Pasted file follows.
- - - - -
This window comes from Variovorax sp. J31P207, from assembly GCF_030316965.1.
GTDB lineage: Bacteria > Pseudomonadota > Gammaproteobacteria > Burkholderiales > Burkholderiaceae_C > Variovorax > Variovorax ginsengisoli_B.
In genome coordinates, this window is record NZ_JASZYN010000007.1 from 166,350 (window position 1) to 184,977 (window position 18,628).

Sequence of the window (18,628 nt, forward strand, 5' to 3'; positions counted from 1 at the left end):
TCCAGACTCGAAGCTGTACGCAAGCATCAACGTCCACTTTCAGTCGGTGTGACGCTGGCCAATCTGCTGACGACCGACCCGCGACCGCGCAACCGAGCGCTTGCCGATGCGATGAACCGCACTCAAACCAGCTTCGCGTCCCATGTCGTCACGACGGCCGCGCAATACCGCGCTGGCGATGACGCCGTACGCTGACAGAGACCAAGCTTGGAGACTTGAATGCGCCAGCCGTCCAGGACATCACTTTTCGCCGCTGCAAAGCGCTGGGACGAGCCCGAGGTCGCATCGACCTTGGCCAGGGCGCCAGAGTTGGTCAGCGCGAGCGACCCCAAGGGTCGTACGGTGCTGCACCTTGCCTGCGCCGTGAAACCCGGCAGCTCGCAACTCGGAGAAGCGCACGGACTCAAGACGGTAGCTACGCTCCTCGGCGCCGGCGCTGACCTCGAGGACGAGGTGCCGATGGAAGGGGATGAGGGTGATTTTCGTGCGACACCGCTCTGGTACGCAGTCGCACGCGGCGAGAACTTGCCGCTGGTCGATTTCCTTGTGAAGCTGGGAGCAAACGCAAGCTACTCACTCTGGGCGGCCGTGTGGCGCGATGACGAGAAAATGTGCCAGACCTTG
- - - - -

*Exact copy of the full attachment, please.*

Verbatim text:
This window comes from Variovorax sp. J31P207, from assembly GCF_030316965.1.
GTDB lineage: Bacteria > Pseudomonadota > Gammaproteobacteria > Burkholderiales > Burkholderiaceae_C > Variovorax > Variovorax ginsengisoli_B.
In genome coordinates, this window is record NZ_JASZYN010000007.1 from 166,350 (window position 1) to 184,977 (window position 18,628).

Sequence of the window (18,628 nt, forward strand, 5' to 3'; positions counted from 1 at the left end):
TCCAGACTCGAAGCTGTACGCAAGCATCAACGTCCACTTTCAGTCGGTGTGACGCTGGCCAATCTGCTGACGACCGACCCGCGACCGCGCAACCGAGCGCTTGCCGATGCGATGAACCGCACTCAAACCAGCTTCGCGTCCCATGTCGTCACGACGGCCGCGCAATACCGCGCTGGCGATGACGCCGTACGCTGACAGAGACCAAGCTTGGAGACTTGAATGCGCCAGCCGTCCAGGACATCACTTTTCGCCGCTGCAAAGCGCTGGGACGAGCCCGAGGTCGCATCGACCTTGGCCAGGGCGCCAGAGTTGGTCAGCGCGAGCGACCCCAAGGGTCGTACGGTGCTGCACCTTGCCTGCGCCGTGAAACCCGGCAGCTCGCAACTCGGAGAAGCGCACGGACTCAAGACGGTAGCTACGCTCCTCGGCGCCGGCGCTGACCTCGAGGACGAGGTGCCGATGGAAGGGGATGAGGGTGATTTTCGTGCGACACCGCTCTGGTACGCAGTCGCACGCGGCGAGAACTTGCCGCTGGTCGATTTCCTTGTGAAGCTGGGAGCAAACGCAAGCTACTCACTCTGGGCGGCCGTGTGGCGCGATGACGAGAAAATGTGCCAGACCTTG